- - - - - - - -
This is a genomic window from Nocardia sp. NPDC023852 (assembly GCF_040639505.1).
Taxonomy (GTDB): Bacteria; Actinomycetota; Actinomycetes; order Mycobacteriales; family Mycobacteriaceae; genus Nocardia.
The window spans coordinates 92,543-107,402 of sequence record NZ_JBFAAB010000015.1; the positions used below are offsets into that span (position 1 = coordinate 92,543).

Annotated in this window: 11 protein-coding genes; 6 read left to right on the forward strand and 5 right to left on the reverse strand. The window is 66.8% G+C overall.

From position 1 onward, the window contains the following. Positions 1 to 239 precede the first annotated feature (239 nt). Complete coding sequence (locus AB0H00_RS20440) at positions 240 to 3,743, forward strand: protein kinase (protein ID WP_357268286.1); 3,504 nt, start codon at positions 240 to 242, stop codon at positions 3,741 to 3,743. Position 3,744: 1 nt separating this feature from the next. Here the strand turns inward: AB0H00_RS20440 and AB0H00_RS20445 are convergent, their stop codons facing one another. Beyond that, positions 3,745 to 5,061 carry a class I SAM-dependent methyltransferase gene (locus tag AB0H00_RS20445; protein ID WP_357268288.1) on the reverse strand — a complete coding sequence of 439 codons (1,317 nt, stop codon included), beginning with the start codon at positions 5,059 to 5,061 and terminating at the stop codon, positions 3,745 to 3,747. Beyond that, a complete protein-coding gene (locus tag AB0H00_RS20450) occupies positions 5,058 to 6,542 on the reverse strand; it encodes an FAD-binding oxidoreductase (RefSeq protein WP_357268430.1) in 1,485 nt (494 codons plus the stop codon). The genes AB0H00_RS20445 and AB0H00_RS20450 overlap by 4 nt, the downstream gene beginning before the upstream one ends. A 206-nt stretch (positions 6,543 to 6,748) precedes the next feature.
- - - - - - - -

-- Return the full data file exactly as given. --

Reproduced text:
This is a genomic window from Nocardia sp. NPDC023852 (assembly GCF_040639505.1).
Taxonomy (GTDB): Bacteria; Actinomycetota; Actinomycetes; order Mycobacteriales; family Mycobacteriaceae; genus Nocardia.
The window spans coordinates 92,543-107,402 of sequence record NZ_JBFAAB010000015.1; the positions used below are offsets into that span (position 1 = coordinate 92,543).

Annotated in this window: 11 protein-coding genes; 6 read left to right on the forward strand and 5 right to left on the reverse strand. The window is 66.8% G+C overall.

From position 1 onward, the window contains the following. Positions 1 to 239 precede the first annotated feature (239 nt). Complete coding sequence (locus AB0H00_RS20440) at positions 240 to 3,743, forward strand: protein kinase (protein ID WP_357268286.1); 3,504 nt, start codon at positions 240 to 242, stop codon at positions 3,741 to 3,743. Position 3,744: 1 nt separating this feature from the next. Here the strand turns inward: AB0H00_RS20440 and AB0H00_RS20445 are convergent, their stop codons facing one another. Beyond that, positions 3,745 to 5,061 carry a class I SAM-dependent methyltransferase gene (locus tag AB0H00_RS20445; protein ID WP_357268288.1) on the reverse strand — a complete coding sequence of 439 codons (1,317 nt, stop codon included), beginning with the start codon at positions 5,059 to 5,061 and terminating at the stop codon, positions 3,745 to 3,747. Beyond that, a complete protein-coding gene (locus tag AB0H00_RS20450) occupies positions 5,058 to 6,542 on the reverse strand; it encodes an FAD-binding oxidoreductase (RefSeq protein WP_357268430.1) in 1,485 nt (494 codons plus the stop codon). The genes AB0H00_RS20445 and AB0H00_RS20450 overlap by 4 nt, the downstream gene beginning before the upstream one ends. A 206-nt stretch (positions 6,543 to 6,748) precedes the next feature.